Live from AIDS Interfaith Network, it’s Saturday night!

Posted on 17 Dec 2009 at 8:32pm
By Tammye Nash | Senior Editor nash@dallasvoice.com

New program allows volunteers to provide meals, entertainment to clients one weekend a month


MCC OF GREATER DALLAS KICKS OFF PROGRAM JAN. 16
AIDS Interfaith Network’s new Saturday Night Live at the Daire Center meals program launches on Saturday, Jan. 16, with Metropolitan Community Church of Greater Dallas providing a Saturday night dinner for AIN clients.
Other Saturday Night Live dinner hosts already confirmed for the year are:

• OBOX Solutions
• The Jesuit School (two months)
• Pizza Hut
• Frito Lay EQUAL Group
• Sterling’s Bookkeeping and Tax Service (two months)
• The Art of Living International
• Grace United Methodist Church
• Dallas Voice
• Sodexo
• Texas Instruments

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Thom DeWitt, who with his husband Tim DeWitt owns the IT staffing and consulting company OBOX Solutions, said this week that when their company had the chance to become involved with the AIDS Interfaith Network, it wasn’t a difficult decision to make.

"AIDS Interfaith has a real grasp of what the needs are [in the HIV/AIDS community]," Thom DeWitt said. "They are very focused on the needs of their clients, and they do a whole lot with just a little."

OBOX was already a sponsor of AIN’s two largest annual fundraisers — The Bloomin Ball in April and The Great Gatsby Party in June — when AIN’s Director of Development Blake Peery approached them about participating in a new program the agency is launching in January.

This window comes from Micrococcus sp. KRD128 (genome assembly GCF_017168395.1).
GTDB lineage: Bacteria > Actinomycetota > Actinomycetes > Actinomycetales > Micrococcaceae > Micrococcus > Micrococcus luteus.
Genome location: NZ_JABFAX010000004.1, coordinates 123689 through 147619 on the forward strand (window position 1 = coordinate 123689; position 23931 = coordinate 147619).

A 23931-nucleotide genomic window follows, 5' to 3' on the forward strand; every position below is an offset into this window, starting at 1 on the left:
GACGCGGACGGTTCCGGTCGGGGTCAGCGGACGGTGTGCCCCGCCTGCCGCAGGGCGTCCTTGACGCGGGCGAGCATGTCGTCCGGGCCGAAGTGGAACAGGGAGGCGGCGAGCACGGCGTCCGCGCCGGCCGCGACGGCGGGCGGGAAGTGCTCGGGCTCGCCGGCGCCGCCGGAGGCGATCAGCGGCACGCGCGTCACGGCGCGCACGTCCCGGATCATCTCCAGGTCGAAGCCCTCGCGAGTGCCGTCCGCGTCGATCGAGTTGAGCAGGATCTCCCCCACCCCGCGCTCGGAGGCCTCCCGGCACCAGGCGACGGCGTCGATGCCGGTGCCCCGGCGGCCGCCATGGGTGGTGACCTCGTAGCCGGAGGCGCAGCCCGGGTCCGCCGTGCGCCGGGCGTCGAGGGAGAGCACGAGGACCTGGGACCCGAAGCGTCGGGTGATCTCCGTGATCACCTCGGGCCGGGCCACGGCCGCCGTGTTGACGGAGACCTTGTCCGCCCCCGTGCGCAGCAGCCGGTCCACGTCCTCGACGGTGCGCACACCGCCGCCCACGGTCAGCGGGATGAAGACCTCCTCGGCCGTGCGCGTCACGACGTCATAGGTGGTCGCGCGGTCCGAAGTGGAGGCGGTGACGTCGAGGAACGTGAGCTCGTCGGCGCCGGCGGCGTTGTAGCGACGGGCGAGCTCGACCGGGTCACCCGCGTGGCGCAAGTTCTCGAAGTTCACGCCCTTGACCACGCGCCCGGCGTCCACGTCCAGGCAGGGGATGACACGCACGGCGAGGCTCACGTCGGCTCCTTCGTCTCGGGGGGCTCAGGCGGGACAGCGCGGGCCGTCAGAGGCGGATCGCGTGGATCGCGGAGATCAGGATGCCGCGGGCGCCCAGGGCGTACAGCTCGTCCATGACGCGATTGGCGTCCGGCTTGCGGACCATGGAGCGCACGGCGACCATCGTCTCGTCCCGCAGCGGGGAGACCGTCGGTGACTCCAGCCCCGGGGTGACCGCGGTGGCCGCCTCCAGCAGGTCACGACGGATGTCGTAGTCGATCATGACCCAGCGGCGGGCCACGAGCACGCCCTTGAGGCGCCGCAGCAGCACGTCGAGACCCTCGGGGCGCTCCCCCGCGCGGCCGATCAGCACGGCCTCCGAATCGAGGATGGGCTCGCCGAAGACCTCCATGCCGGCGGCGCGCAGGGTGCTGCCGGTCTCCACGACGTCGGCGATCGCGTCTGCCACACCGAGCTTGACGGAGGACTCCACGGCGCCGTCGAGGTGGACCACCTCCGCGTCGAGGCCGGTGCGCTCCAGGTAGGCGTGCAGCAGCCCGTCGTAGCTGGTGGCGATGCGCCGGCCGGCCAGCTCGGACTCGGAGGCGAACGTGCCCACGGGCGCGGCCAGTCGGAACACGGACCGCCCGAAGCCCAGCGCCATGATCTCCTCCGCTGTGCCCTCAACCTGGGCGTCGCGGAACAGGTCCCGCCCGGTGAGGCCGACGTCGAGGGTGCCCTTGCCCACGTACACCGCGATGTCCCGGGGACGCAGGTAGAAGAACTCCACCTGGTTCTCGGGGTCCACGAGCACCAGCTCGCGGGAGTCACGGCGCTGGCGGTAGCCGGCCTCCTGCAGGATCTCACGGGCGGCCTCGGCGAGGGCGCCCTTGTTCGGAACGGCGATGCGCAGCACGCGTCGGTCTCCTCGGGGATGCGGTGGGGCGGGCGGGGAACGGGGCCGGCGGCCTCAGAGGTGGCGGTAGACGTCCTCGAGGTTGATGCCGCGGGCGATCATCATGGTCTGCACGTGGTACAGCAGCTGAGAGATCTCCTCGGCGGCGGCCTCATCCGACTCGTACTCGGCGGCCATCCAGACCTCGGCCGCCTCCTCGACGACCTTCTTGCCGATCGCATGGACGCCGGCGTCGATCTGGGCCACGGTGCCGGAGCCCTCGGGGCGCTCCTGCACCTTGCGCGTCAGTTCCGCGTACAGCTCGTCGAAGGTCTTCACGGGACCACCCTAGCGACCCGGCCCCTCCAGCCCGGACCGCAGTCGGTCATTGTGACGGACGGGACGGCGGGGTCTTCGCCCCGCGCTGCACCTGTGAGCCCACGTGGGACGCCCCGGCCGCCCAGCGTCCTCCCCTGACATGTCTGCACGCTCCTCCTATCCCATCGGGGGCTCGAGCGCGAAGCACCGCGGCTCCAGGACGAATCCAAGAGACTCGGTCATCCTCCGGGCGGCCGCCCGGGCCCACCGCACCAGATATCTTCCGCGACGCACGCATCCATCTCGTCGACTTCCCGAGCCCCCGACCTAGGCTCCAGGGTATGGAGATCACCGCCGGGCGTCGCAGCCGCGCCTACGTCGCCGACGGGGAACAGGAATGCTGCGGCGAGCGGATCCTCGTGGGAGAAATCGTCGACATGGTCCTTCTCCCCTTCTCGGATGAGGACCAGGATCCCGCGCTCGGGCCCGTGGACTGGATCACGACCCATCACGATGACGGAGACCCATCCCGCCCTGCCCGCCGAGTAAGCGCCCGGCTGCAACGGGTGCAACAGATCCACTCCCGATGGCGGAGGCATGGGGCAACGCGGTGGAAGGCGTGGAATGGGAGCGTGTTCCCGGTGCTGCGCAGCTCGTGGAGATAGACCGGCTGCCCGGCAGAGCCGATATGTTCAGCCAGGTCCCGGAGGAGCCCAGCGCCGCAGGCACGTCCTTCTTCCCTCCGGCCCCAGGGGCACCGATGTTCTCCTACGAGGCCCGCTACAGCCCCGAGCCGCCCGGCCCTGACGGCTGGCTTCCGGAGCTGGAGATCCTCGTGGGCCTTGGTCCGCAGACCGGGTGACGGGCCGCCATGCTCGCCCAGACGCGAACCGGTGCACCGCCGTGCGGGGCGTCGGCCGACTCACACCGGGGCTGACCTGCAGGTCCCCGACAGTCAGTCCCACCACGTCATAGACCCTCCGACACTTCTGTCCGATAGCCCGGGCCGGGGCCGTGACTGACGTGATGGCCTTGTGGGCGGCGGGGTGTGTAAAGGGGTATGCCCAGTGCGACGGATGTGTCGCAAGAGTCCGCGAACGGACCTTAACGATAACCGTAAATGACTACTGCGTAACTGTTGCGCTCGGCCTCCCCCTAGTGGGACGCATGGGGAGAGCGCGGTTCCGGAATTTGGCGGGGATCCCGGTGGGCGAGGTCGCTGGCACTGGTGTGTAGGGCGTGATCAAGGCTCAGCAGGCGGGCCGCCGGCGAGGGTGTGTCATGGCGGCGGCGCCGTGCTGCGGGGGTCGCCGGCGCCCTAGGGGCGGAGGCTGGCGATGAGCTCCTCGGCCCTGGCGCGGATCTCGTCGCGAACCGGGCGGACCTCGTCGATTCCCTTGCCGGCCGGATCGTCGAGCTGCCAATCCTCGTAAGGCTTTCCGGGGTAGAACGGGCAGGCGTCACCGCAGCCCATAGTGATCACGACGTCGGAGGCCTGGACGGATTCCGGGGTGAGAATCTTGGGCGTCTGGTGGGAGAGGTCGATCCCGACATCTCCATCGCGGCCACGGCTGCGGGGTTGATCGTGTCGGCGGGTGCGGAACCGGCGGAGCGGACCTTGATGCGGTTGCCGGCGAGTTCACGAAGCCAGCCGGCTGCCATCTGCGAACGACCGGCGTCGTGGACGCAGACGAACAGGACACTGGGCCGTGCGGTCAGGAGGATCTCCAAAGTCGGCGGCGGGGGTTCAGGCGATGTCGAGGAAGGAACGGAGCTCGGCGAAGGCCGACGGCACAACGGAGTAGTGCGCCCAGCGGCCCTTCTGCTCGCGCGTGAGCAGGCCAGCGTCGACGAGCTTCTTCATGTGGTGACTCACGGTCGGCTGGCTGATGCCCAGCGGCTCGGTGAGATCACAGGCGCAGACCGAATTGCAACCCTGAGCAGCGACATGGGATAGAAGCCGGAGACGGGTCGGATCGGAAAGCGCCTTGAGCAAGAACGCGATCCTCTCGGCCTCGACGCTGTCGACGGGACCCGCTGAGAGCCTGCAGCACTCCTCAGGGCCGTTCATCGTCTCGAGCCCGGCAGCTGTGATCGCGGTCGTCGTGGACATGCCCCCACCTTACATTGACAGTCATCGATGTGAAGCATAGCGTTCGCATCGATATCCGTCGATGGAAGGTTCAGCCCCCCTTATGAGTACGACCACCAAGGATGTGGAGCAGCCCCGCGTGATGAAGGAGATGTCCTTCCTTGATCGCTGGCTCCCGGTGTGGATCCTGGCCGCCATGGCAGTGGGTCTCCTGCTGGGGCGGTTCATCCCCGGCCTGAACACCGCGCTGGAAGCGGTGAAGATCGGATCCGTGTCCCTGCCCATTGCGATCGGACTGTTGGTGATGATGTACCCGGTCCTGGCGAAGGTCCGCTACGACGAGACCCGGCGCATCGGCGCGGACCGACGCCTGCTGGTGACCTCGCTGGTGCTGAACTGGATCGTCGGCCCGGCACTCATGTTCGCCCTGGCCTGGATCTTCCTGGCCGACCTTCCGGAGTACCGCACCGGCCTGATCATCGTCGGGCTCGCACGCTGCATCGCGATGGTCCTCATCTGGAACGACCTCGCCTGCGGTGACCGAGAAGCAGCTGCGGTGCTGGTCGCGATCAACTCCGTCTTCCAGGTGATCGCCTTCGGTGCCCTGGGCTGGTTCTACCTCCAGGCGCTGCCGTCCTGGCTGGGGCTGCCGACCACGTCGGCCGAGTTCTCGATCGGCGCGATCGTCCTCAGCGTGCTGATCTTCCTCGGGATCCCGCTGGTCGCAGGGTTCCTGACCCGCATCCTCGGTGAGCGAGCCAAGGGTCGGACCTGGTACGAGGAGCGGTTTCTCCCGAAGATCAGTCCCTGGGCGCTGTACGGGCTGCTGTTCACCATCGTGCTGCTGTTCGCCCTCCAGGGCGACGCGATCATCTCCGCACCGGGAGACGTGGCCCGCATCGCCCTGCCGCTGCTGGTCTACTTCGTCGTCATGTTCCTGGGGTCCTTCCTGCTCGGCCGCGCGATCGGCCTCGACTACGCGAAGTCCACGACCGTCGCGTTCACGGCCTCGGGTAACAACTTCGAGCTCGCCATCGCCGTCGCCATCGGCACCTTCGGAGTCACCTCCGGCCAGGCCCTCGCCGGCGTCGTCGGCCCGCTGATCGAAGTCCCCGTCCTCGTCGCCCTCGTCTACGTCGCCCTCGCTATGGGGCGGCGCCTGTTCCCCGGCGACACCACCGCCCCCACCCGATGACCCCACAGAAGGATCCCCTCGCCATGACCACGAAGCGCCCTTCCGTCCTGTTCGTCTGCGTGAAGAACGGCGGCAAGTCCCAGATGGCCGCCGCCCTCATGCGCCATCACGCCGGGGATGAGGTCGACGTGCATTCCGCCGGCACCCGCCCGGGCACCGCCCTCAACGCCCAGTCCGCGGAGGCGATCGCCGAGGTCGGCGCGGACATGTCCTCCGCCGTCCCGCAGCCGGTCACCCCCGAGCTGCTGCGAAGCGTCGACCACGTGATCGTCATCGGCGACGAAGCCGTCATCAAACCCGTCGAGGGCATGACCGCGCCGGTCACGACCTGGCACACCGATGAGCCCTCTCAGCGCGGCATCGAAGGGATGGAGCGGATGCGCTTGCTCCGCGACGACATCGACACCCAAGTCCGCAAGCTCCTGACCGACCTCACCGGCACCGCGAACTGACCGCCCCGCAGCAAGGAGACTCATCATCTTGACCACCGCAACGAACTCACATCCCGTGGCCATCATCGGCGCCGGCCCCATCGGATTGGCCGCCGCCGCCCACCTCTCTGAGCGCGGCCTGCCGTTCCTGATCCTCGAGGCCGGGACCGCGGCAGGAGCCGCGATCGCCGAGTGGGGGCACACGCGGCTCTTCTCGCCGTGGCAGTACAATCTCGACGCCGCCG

And when the DeWitts heard about yet another program designed to help AIN stretch its "little" resources further to do even more for its clients, Thom DeWitt said, "It was a no-brainer for us. We said, ‘Sign us up!’"

What OBOX and several other companies and groups are signing up for is AIN’s new "Saturday Night Live" meals program designed to provide a Saturday night meal — plus entertainment — at least one weekend a month to AIN’s clients.

"Nutrition is paramount" for people with HIV/AIDS, who not only need a healthy diet to keep their bodies strong, but also often need to follow a strict schedule on when to eat and what to eat — or not eat — in conjunction with taking their HIV medications, explained Peery.

Many AIDS service organizations, including AIN, already have programs that provide at least one meal a day, during the work week, to people with HIV. What makes the new Saturday Night Live program different, Peery said, is that it provides a meal on the weekend.

It gives AIN a way to "partner with faith-based groups, companies, organizations and individuals who can volunteer on a weekend night and help provide a nutritious meal in a fun setting," Peery said.

Not only does it help the clients, he added, it does so without taking away from AIN’s already stretched-thin budget.

"Each partner donates the meal and brings in people to help serve it," Peery explained.

Steven Pace, AIN’s executive director, said that a weekend meals program is especially important to AIN’s clients, "half of whom are homeless or living in transitional housing. All of them don’t have the income to meet their needs.